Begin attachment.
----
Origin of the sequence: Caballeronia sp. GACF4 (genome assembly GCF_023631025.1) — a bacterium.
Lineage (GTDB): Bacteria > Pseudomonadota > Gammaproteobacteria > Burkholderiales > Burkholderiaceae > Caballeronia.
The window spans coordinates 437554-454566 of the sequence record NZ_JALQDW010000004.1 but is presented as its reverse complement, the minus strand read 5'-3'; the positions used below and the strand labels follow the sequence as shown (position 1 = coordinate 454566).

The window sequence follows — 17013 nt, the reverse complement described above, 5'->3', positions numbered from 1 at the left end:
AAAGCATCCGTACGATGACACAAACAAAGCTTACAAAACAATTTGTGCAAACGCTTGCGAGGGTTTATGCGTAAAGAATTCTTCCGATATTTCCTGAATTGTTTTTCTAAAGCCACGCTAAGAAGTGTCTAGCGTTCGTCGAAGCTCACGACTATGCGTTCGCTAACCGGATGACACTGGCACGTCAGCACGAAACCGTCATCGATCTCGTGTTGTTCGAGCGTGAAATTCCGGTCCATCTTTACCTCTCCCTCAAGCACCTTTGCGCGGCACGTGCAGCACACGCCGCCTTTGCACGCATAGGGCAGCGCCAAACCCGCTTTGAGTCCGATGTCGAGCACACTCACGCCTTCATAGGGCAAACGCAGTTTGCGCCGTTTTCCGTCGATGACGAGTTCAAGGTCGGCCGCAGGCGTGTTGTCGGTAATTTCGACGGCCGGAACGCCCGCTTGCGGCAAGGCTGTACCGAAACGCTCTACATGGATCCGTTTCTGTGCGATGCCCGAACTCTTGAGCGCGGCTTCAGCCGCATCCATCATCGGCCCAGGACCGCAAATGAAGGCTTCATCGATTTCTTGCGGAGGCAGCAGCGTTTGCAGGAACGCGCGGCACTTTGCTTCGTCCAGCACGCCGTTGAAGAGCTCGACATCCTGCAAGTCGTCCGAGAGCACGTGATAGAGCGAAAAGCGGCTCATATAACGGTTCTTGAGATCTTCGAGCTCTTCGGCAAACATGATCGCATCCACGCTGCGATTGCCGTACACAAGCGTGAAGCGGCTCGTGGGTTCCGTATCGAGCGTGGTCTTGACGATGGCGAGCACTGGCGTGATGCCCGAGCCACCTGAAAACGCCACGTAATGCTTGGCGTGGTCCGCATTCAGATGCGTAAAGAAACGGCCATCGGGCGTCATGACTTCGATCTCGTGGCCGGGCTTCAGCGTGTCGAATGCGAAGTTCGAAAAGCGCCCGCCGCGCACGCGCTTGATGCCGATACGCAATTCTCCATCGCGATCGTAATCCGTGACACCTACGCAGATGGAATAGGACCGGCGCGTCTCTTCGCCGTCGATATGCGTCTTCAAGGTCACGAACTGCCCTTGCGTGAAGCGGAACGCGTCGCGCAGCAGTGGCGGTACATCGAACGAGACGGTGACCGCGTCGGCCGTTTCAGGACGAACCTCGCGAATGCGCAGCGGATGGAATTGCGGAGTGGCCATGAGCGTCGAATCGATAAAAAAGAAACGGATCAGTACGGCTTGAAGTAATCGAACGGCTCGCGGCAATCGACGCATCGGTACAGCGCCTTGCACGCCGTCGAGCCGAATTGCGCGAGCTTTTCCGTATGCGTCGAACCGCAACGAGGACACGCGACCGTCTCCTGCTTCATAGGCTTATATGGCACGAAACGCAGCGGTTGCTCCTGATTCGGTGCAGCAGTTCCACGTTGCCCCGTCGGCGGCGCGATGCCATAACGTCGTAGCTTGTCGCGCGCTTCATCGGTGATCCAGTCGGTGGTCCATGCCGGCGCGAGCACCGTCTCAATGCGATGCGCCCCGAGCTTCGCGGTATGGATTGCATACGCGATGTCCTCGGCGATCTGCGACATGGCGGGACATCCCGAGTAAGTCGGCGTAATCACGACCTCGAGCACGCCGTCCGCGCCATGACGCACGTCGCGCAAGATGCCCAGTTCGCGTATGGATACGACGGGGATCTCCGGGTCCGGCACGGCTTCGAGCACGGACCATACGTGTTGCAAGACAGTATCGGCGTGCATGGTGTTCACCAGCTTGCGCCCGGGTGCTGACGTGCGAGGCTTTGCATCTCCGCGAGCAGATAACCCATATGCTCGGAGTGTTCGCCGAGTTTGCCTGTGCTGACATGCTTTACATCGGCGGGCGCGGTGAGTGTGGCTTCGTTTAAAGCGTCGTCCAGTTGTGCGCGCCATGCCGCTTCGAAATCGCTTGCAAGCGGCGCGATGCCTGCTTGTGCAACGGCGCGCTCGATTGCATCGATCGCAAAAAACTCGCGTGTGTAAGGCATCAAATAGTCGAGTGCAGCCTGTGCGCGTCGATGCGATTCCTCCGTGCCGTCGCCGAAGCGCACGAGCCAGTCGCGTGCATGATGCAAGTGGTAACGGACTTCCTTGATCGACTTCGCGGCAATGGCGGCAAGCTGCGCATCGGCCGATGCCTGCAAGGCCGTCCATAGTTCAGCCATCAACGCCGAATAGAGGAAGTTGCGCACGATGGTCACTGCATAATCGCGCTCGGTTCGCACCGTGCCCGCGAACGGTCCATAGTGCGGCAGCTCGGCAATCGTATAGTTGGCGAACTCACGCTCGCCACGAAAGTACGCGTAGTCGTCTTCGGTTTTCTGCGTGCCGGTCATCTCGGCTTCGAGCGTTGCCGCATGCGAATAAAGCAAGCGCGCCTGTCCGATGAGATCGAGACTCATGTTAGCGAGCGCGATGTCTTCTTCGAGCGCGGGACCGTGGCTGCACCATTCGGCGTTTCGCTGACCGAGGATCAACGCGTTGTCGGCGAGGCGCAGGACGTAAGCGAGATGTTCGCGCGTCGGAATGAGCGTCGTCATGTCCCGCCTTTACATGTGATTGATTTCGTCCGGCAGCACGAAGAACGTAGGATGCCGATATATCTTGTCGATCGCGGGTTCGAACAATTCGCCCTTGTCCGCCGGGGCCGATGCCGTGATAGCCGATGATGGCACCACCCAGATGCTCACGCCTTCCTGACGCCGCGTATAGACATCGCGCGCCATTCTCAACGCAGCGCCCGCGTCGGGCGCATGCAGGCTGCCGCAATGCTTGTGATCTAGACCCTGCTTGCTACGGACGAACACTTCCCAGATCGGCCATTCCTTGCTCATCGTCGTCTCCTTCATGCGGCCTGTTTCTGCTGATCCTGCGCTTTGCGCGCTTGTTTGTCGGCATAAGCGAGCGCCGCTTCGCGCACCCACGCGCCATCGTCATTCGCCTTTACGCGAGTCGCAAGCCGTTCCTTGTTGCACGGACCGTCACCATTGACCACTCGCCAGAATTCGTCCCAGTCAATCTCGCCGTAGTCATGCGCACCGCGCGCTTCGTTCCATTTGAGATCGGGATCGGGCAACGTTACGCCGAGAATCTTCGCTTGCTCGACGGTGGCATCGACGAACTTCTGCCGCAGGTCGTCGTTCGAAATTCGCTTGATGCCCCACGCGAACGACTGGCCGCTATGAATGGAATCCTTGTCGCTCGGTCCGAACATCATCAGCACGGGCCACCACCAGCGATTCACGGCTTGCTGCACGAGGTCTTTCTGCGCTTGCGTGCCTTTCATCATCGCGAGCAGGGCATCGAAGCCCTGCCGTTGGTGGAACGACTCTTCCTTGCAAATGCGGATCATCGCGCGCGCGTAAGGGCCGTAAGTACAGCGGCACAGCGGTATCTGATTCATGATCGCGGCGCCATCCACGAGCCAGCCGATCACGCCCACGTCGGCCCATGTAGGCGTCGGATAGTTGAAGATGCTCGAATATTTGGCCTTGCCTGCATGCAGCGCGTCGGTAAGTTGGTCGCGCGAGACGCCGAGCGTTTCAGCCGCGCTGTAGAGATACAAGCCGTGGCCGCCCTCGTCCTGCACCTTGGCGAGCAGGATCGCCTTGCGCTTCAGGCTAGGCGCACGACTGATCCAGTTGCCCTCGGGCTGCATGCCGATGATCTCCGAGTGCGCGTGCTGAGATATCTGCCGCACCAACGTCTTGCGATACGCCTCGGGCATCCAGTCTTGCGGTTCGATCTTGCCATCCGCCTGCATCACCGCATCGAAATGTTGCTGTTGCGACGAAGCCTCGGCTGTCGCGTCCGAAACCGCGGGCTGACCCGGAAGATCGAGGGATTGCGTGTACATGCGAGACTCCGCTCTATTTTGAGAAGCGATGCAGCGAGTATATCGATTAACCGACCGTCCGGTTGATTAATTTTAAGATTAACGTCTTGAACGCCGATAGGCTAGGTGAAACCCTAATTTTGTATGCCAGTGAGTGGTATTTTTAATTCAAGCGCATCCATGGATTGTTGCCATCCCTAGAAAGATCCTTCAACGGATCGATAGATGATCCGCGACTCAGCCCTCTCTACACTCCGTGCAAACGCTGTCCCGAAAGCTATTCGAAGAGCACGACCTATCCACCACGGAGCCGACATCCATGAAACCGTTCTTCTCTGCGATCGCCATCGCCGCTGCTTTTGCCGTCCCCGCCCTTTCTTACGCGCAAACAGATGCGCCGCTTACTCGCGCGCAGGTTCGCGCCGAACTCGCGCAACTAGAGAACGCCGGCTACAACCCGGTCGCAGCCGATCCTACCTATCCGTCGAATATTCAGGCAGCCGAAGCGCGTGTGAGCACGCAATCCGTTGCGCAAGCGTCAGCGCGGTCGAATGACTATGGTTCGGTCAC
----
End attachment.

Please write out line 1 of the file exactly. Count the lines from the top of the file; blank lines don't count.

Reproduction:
Origin of the sequence: Caballeronia sp. GACF4 (genome assembly GCF_023631025.1) — a bacterium.